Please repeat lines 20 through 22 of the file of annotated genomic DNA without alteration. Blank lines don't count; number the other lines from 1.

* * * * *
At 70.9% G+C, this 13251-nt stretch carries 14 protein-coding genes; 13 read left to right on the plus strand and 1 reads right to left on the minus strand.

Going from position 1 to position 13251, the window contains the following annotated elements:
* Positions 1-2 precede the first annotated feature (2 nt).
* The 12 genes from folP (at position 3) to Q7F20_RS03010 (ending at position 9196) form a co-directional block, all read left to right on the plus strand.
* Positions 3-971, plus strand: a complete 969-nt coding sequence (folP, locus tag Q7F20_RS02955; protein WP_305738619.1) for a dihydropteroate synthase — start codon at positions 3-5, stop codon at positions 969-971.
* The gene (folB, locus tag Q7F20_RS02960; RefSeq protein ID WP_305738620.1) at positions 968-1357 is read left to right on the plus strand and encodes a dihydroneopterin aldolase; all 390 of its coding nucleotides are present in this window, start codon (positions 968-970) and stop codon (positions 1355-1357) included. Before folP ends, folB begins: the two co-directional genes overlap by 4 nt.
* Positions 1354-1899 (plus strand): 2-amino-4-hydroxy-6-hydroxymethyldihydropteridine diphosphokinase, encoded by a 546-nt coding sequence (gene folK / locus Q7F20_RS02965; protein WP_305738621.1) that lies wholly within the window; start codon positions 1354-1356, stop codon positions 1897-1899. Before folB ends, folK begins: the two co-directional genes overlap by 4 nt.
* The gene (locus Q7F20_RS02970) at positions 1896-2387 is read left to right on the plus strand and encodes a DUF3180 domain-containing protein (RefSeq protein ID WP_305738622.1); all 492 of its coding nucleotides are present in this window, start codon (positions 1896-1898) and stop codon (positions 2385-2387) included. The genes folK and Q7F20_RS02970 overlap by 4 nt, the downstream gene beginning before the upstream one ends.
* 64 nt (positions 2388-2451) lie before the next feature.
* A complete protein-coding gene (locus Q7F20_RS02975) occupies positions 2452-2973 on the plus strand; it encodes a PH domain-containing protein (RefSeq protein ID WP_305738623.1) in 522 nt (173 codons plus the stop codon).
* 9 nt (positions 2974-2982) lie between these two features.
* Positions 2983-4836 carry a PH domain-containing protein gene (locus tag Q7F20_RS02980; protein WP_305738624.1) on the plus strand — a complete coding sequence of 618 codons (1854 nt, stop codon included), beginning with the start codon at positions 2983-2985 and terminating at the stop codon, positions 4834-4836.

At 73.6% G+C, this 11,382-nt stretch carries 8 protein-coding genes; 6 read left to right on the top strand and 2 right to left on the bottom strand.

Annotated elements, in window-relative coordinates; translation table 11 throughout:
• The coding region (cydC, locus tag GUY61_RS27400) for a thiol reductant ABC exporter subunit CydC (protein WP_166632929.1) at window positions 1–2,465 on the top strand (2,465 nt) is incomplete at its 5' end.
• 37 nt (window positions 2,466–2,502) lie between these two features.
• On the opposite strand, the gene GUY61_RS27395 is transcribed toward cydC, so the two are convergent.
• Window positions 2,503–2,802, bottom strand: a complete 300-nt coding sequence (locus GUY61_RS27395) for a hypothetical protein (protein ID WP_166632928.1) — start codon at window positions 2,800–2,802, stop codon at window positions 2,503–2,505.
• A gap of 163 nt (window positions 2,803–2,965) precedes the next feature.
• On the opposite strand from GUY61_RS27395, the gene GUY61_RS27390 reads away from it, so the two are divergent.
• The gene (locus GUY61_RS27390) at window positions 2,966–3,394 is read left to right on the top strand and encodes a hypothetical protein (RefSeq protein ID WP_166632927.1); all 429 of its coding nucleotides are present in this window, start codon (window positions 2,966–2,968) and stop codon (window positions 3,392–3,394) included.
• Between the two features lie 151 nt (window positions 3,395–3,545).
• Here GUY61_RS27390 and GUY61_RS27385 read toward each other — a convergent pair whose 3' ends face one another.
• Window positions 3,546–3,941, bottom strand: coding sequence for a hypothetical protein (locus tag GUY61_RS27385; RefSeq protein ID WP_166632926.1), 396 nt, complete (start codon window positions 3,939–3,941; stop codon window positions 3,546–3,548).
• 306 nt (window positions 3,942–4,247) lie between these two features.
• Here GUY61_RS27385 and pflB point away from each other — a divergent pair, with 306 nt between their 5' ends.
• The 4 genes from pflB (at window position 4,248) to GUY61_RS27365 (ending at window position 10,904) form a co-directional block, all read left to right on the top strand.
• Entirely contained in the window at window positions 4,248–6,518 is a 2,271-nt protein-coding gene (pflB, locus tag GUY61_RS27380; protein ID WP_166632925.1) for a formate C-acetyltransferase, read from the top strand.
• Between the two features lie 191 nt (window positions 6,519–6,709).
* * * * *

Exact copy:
• On the opposite strand from GUY61_RS27395, the gene GUY61_RS27390 reads away from it, so the two are divergent.
• The gene (locus GUY61_RS27390) at window positions 2,966–3,394 is read left to right on the top strand and encodes a hypothetical protein (RefSeq protein ID WP_166632927.1); all 429 of its coding nucleotides are present in this window, start codon (window positions 2,966–2,968) and stop codon (window positions 3,392–3,394) included.
• Between the two features lie 151 nt (window positions 3,395–3,545).